Come morning, I first take the quiver off my bow and lay it on the ground beside me. That way, the bright colours of the fletchings won’t draw any unwanted attention from a wary bird. I then use my rangefinder to determine the distances to certain major objects, such as prominent boulders or stumps, that I can later reference to gauge how close an approaching tom is getting.
When hunting with a gun, I normally sit with my back against the tree. With a bow, however, I’ve learned to place myself slightly behind the tree instead. I then use a pot call until a bird comes into sight, switching to my diaphragm for the finishing touches. Once I know the bird is making his way toward me, I quit calling. Generally, the tom will keep coming, searching for the hen. If you keep calling, however, he may hang up outside of bow range, expecting the hen to come to him.
When the tom gets within bow range, the tree will supply you with the necessary cover to draw your bow. Just be sure to stay calm and not rush the shot, remembering to breathe as the king of spring takes his final steps out into the open. And that’s when you let your arrow fly.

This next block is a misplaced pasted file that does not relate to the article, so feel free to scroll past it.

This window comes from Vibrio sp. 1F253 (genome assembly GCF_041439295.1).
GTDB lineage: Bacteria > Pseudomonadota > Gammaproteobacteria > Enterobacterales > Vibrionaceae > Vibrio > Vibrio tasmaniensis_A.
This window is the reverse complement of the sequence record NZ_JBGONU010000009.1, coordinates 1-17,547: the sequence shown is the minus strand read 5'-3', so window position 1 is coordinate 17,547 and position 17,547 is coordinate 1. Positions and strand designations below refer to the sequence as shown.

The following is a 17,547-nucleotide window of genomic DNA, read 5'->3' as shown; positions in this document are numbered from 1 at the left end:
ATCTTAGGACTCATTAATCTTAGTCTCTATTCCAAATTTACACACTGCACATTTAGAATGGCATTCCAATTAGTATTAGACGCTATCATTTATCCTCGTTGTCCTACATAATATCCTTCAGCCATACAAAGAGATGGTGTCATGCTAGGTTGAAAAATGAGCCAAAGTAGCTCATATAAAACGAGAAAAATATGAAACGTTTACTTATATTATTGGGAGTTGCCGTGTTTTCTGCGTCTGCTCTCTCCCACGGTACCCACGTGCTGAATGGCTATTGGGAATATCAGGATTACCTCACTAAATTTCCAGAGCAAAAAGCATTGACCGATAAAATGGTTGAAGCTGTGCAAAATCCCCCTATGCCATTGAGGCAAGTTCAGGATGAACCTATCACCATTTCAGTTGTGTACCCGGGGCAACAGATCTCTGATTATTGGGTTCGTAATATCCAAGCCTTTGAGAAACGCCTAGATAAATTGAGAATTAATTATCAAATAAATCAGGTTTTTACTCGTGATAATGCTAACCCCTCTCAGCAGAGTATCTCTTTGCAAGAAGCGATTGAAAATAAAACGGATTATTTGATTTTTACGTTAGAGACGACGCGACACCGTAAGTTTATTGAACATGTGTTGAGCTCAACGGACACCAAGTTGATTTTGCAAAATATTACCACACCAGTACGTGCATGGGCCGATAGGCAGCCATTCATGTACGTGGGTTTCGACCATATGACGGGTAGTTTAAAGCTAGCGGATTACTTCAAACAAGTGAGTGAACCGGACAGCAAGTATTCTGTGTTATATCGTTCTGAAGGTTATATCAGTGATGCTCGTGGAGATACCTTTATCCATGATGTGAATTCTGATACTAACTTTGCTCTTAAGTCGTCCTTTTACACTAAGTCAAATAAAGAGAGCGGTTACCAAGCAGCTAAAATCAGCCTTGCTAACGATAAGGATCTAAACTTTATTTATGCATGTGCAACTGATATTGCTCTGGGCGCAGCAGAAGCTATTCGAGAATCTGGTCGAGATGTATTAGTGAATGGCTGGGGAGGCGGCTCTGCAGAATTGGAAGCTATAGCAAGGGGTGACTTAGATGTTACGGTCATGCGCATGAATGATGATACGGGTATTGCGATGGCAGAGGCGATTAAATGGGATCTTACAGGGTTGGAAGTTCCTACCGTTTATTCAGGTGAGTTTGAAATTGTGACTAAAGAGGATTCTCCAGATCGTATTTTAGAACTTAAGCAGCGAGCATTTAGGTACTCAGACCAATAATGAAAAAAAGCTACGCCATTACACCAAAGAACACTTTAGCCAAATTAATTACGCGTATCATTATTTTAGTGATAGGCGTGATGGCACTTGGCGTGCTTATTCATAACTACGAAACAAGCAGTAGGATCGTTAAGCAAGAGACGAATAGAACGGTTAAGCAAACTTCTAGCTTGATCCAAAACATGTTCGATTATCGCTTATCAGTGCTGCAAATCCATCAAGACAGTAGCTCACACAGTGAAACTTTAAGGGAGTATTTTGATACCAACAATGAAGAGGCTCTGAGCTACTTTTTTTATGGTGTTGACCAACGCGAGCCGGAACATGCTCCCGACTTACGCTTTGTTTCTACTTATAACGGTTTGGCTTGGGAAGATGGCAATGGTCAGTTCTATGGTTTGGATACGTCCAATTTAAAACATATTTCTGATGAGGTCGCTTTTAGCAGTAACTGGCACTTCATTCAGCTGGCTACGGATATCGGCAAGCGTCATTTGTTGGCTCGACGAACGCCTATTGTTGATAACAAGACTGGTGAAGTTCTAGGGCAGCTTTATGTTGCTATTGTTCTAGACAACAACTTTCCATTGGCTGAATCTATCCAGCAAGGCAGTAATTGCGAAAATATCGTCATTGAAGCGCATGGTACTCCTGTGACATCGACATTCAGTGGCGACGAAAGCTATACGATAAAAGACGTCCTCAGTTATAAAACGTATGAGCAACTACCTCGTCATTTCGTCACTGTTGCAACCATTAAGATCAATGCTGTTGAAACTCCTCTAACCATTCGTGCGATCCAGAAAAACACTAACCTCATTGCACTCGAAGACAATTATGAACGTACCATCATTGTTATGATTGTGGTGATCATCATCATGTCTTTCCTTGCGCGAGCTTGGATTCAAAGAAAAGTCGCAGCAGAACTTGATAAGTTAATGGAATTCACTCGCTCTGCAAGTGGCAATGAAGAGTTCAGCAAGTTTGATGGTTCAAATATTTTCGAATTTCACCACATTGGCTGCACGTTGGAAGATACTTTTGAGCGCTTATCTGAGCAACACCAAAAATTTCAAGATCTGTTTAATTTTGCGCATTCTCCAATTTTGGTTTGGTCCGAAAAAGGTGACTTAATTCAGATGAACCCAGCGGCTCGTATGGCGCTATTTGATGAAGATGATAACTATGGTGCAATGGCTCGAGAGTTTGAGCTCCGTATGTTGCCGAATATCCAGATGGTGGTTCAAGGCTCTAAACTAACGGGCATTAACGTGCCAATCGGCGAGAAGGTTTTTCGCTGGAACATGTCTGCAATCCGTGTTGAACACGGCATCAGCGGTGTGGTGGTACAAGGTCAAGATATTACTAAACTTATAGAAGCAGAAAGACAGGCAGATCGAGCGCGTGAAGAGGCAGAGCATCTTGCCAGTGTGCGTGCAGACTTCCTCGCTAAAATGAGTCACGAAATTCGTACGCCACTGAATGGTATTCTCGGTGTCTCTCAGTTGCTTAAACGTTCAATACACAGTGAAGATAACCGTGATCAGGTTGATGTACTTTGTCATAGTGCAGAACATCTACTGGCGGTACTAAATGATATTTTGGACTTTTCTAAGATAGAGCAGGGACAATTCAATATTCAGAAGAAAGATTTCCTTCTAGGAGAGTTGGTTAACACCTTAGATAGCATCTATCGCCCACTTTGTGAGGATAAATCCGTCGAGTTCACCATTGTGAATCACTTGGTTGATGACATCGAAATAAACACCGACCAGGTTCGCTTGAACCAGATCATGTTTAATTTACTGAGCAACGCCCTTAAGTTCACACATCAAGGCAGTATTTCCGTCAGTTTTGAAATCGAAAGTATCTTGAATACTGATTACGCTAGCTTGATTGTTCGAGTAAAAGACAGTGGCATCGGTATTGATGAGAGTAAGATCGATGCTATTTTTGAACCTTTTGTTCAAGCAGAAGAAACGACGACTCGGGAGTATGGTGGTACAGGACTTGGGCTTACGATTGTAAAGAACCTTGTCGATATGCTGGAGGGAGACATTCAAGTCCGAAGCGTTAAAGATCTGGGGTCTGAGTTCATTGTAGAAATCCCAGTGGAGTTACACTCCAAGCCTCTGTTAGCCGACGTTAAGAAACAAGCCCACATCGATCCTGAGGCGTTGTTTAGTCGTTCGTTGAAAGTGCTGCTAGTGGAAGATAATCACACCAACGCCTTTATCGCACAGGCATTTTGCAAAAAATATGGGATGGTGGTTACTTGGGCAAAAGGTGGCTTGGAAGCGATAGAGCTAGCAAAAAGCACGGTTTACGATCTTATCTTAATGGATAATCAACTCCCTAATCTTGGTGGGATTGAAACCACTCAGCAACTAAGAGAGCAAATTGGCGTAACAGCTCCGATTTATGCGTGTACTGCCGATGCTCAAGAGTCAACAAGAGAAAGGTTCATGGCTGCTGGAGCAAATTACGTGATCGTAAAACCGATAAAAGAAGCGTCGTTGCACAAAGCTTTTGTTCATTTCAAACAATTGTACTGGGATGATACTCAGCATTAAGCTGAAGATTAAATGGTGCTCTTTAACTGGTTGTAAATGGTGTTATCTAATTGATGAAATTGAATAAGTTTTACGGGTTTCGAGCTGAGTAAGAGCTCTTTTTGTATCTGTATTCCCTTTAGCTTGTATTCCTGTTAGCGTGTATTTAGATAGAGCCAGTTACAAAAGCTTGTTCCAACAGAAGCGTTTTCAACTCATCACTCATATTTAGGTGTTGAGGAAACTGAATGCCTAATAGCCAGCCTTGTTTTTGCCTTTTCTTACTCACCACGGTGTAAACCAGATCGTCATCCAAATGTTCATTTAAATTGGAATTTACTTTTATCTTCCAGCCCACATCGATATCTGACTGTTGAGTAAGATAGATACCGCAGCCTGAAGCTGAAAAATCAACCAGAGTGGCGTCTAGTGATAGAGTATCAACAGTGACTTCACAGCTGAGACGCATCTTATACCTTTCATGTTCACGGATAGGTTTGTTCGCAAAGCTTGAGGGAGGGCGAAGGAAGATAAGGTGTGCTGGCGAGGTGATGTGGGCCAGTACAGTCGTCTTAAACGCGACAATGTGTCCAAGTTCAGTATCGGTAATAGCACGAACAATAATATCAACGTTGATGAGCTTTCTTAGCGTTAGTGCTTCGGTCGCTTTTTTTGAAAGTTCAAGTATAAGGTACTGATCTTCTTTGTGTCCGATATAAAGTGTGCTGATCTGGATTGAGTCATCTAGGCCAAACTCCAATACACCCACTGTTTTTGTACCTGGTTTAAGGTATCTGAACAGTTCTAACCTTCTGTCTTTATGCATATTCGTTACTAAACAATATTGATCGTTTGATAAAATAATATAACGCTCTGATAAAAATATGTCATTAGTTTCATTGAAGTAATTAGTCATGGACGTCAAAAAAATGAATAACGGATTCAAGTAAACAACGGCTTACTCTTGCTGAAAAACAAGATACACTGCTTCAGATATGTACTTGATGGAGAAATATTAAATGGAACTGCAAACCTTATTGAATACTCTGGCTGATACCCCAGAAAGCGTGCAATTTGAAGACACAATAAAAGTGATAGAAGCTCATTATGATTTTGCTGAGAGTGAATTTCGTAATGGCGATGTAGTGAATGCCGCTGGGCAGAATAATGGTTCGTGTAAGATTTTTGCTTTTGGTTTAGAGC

Crazy about turkey hunting and want to help give back to the resource? Consider joining the Canadian Wild Turkey Federation (CWTF). With the tagline “The new face of conservation in Canada,” the group launched in 2014 after the U.S.-based National Wild Turkey Federation closed its operations here. Today, the two groups work together to promote wild turkey restoration and conservation, the turkey-hunting tradition, and the recruitment and retention of hunters. “There are a lot of kids who want to get into hunting or older people getting back into hunting, and we want to be there to support them,” says the CWTF’s long-standing president, Terry Smith, noting that the federation has also been striving to expand its national presence. Currently, the CWTF has chapters in Manitoba, Ontario, Quebec, New Brunswick and Nova Scotia, with plans for a presence in Alberta and B.C., as well.
Learn more about the Canadian Wild Turkey Federation at www.cwtf.ca.